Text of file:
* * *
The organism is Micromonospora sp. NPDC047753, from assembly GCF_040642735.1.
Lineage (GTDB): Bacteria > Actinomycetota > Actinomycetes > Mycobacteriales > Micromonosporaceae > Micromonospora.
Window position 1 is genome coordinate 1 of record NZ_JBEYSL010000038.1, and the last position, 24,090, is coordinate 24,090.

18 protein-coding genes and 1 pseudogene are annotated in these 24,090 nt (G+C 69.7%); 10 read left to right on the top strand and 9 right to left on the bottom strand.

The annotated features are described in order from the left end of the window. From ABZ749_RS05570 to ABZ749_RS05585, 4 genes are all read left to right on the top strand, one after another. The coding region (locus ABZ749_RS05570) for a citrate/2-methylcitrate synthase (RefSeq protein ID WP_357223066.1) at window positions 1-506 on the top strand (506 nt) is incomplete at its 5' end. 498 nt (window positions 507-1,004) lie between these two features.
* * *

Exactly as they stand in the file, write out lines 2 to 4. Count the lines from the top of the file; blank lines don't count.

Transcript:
Lineage (GTDB): Bacteria > Actinomycetota > Actinomycetes > Mycobacteriales > Micromonosporaceae > Micromonospora.
Window position 1 is genome coordinate 1 of record NZ_JBEYSL010000038.1, and the last position, 24,090, is coordinate 24,090.

18 protein-coding genes and 1 pseudogene are annotated in these 24,090 nt (G+C 69.7%); 10 read left to right on the top strand and 9 right to left on the bottom strand.